4. EXPERIMENTAL SECTION 4.1. Materials. The wood sheet with a thickness of 1 mm that was used in this experiment is balsa, which was purchased directly through internet shopping. Carp was bought from the market. 4.2. Generating Through-Microhole Arrays. A manmade drilling mechanical system was used to generate microholes that fully across from one side to another side of the wood sheet. The wood sheet was ﬁxed on a platform in advance. A mini drill was used. The diameter of the drill bit was 0.3 mm. Then, the mobile platform was controlled to move up and down and the drill bit was allowed to pass through the wood sheet with the speed of 0.3 mm/s. A uniform throughmicrohole array could be further fabricated by controlling the drilling points. 4.3. Oil/Water Separation. The wood sheet with a microhole array was applied as a separating membrane. It was sandwiched between two glass tubes 30 mm in diameter. During a whole separating process, the wood sheet was prewetted by a small amount of water in advance, and then, the mixture of oil (petroleum ether) and water (Voil/Vwater = 1:1) was quickly poured into the designed separating device. To distinguish oil and water, the used oil was dyed by oil red O and showed red color. 4.4. Characterization. The surface microstructures of the wood sheet and the through-microhole-structured wood sheet were observed by a scanning electron microscope (Quanta 250 FEG, FEI, America). The wettability, including contact and sliding angles, was investigated via a contact-angle system (JC2000D, Powereach, China). Deionized water and petroleum ether were used as the main probe liquids. The underwater oil wettabilities of hexadecane, dodecane, decane, petroleum ether, paraﬃn liquid, sesame oil, kerosene, and crude oil droplets were also tested. The adhesive force was measured by a highsensitivity micro-electromechanical balance system (DCAT 11, DataPhysics, Germany).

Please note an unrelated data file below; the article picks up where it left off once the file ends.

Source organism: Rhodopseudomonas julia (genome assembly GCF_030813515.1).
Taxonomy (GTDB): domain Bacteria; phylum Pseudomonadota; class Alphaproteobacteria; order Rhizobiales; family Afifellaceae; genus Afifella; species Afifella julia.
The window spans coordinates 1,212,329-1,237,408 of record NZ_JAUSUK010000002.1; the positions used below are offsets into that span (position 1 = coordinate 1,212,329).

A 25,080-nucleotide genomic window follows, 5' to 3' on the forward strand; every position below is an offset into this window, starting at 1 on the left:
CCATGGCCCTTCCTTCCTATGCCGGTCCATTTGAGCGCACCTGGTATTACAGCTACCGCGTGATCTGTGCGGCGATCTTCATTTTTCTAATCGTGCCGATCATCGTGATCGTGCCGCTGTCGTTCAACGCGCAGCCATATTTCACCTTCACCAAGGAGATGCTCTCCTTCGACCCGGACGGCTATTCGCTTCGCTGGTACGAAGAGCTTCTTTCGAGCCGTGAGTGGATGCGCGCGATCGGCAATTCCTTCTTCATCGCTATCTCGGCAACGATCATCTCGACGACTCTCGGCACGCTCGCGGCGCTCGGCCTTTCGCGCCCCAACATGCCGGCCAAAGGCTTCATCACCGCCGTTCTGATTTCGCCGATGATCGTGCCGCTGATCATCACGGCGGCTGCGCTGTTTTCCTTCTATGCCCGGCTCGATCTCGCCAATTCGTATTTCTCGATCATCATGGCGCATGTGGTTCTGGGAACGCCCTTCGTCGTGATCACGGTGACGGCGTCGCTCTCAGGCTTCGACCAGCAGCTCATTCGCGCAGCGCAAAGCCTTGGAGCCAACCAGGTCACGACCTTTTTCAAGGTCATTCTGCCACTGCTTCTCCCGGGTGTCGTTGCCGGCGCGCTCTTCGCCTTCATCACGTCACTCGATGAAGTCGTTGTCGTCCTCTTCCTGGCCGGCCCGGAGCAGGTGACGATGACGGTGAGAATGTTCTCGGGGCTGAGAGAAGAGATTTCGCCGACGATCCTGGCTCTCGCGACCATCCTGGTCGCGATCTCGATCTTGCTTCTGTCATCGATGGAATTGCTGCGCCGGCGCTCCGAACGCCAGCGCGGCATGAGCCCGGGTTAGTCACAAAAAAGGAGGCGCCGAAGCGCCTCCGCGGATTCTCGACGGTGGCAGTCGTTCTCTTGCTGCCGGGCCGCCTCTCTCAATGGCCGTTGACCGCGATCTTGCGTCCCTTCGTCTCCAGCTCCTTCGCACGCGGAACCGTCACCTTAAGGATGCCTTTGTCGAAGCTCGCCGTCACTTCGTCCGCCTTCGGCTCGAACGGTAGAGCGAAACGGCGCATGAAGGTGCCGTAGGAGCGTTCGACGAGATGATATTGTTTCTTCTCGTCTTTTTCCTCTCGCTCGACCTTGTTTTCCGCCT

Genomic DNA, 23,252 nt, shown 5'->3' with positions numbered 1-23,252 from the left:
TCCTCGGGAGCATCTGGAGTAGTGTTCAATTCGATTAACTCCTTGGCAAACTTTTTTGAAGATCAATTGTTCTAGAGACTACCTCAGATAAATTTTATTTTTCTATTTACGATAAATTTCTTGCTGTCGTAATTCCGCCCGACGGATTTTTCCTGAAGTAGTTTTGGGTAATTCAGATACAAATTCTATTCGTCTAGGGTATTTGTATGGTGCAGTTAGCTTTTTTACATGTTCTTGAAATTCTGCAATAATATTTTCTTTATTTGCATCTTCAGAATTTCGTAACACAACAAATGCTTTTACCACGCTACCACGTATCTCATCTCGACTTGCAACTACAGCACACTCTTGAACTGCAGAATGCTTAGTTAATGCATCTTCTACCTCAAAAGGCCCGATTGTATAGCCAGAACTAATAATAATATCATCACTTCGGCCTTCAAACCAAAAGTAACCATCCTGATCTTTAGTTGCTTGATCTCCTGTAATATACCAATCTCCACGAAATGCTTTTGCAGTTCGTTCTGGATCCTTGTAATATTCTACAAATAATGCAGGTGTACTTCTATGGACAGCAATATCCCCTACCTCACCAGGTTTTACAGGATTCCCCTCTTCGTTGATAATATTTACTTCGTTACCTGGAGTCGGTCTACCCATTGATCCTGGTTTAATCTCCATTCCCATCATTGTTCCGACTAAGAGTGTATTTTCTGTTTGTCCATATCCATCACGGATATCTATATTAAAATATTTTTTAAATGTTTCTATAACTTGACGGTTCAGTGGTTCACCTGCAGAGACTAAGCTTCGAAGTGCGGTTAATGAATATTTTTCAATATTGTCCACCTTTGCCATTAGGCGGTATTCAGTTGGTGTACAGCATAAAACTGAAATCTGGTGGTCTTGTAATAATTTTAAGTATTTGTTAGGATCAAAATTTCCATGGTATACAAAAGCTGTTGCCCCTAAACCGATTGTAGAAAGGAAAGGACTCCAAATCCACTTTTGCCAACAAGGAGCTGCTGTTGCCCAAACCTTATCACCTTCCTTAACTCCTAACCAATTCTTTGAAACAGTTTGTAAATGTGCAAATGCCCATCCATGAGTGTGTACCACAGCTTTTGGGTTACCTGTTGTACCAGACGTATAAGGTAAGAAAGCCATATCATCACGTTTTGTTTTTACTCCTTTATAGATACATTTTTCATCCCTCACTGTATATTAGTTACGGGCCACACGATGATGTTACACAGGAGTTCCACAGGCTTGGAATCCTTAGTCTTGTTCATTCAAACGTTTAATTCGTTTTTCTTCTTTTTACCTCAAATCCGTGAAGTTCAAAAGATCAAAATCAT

Process of oil/water separation based on the microholestructured wood sheet (AVI) Restarting the oil/water separation process by added new water into the designed device (AVI)
*E-mail: [email protected]
(F.C.). *E-mail: [email protected]
Feng Chen: 0000-0002-7031-7404 Notes
The authors declare no competing ﬁnancial interest.
ACKNOWLEDGMENTS This work is supported by the National Key Research and Development Program of China under the grant no. 2017YFB1104700, the National Science Foundation of China under the grant nos. 51335008, 61475124, the NSAF grant no. U1630111, China Postdoctoral Science Foundation under the grant no. 2016M600786, the Collaborative Innovation Center of Suzhou Nano Science and Technology and the International Joint Research Center for Micro/Nano Manufacturing and Measurement Technologies. The SEM work was done at International Center for Dielectric Research (ICDR), Xi’an Jiaotong University.
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S Supporting Information *
The Supporting Information is available free of charge on the ACS Publications website at DOI: 10.1021/acsomega.7b02064. Weight of a dry wooden block before and after absorbing water; schematic diagram of the wetting state of an underwater oil droplet on a wood sheet in a water medium; photograph of the MHWS after several cycles of oil/water separation; separation eﬃciency of the prewetted MHWS; variation of the ﬂux and intrusion pressure with the period of the MHWS which was drilled with a thick drill bit 500 μm in diameter (PDF) Dripping some oil droplets onto a carp skin (AVI) Water droplet being absorbed by a wood sheet in air (AVI) Oil droplet rolling on a wood sheet in a water medium (AVI) Water penetrating through the microhole-structured wood sheet and dripping down (AVI) Underwater oil droplet rolling on the microholestructured wood sheet (AVI) 1400
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DOI: 10.1021/acsomega.7b02064 ACS Omega 2018, 3, 1395−1402